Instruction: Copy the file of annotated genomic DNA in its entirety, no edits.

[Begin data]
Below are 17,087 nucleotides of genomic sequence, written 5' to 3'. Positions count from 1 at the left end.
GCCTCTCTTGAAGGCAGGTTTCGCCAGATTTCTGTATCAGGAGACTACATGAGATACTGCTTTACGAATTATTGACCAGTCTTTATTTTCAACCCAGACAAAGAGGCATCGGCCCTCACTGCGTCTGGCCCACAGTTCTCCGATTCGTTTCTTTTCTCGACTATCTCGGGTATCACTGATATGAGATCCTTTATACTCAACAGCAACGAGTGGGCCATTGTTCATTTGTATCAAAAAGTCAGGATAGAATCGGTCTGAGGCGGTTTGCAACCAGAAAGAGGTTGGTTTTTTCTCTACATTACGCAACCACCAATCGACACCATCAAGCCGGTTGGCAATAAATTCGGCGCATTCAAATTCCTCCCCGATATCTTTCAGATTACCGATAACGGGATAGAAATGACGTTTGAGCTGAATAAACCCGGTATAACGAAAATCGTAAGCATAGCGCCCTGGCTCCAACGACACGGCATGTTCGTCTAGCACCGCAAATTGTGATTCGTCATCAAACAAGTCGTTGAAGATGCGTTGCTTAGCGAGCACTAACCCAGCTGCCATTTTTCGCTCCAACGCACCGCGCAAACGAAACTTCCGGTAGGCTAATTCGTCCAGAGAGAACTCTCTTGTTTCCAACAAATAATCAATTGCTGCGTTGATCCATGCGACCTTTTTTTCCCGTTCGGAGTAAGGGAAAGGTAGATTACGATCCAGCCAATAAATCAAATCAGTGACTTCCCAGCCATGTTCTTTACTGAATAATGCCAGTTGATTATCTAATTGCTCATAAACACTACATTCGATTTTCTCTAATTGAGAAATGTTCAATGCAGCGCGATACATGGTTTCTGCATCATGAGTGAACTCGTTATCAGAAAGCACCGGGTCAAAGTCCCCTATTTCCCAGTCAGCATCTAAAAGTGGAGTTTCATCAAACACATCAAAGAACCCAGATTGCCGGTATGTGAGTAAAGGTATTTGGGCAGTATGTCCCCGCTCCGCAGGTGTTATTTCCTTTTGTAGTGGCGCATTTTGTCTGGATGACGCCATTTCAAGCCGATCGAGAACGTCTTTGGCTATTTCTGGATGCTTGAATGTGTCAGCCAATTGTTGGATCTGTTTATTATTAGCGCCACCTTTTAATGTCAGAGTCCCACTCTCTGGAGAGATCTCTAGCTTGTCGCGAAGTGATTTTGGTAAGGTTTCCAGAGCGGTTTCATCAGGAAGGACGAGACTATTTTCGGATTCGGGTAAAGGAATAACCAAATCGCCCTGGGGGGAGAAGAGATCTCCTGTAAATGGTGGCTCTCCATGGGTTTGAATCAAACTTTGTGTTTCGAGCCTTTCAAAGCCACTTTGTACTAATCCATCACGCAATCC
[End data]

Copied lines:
Below are 17,087 nucleotides of genomic sequence, written 5' to 3'. Positions count from 1 at the left end.
GCCTCTCTTGAAGGCAGGTTTCGCCAGATTTCTGTATCAGGAGACTACATGAGATACTGCTTTACGAATTATTGACCAGTCTTTATTTTCAACCCAGACAAAGAGGCATCGGCCCTCACTGCGTCTGGCCCACAGTTCTCCGATTCGTTTCTTTTCTCGACTATCTCGGGTATCACTGATATGAGATCCTTTATACTCAACAGCAACGAGTGGGCCATTGTTCATTTGTATCAAAAAGTCAGGATAGAATCGGTCTGAGGCGGTTTGCAACCAGAAAGAGGTTGGTTTTTTCTCTACATTACGCAACCACCAATCGACACCATCAAGCCGGTTGGCAATAAATTCGGCGCATTCAAATTCCTCCCCGATATCTTTCAGATTACCGATAACGGGATAGAAATGACGTTTGAGCTGAATAAACCCGGTATAACGAAAATCGTAAGCATAGCGCCCTGGCTCCAACGACACGGCATGTTCGTCTAGCACCGCAAATTGTGATTCGTCATCAAACAAGTCGTTGAAGATGCGTTGCTTAGCGAGCACTAACCCAGCTGCCATTTTTCGCTCCAACGCACCGCGCAAACGAAACTTCCGGTAGGCTAATTCGTCCAGAGAGAACTCTCTTGTTTCCAACAAATAATCAATTGCTGCGTTGATCCATGCGACCTTTTTTTCCCGTTCGGAGTAAGGGAAAGGTAGATTACGATCCAGCCAATAAATCAAATCAGTGACTTCCCAGCCATGTTCTTTACTGAATAATGCCAGTTGATTATCTAATTGCTCATAAACACTACATTCGATTTTCTCTAATTGAGAAATGTTCAATGCAGCGCGATACATGGTTTCTGCATCATGAGTGAACTCGTTATCAGAAAGCACCGGGTCAAAGTCCCCTATTTCCCAGTCAGCATCTAAAAGTGGAGTTTCATCAAACACATCAAAGAACCCAGATTGCCGGTATGTGAGTAAAGGTATTTGGGCAGTATGTCCCCGCTCCGCAGGTGTTATTTCCTTTTGTAGTGGCGCATTTTGTCTGGATGACGCCATTTCAAGCCGATCGAGAACGTCTTTGGCTATTTCTGGATGCTTGAATGTGTCAGCCAATTGTTGGATCTGTTTATTATTAGCGCCACCTTTTAATGTCAGAGTCCCACTCTCTGGAGAGATCTCTAGCTTGTCGCGAAGTGATTTTGGTAAGGTTTCCAGAGCGGTTTCATCAGGAAGGACGAGACTATTTTCGGATTCGGGTAAAGGAATAACCAAATCGCCCTGGGGGGAGAAGAGATCTCCTGTAAATGGTGGCTCTCCATGGGTTTGAATCAAACTTTGTGTTTCGAGCCTTTCAAAGCCACTTTGTACTAATCCATCACGCAATCC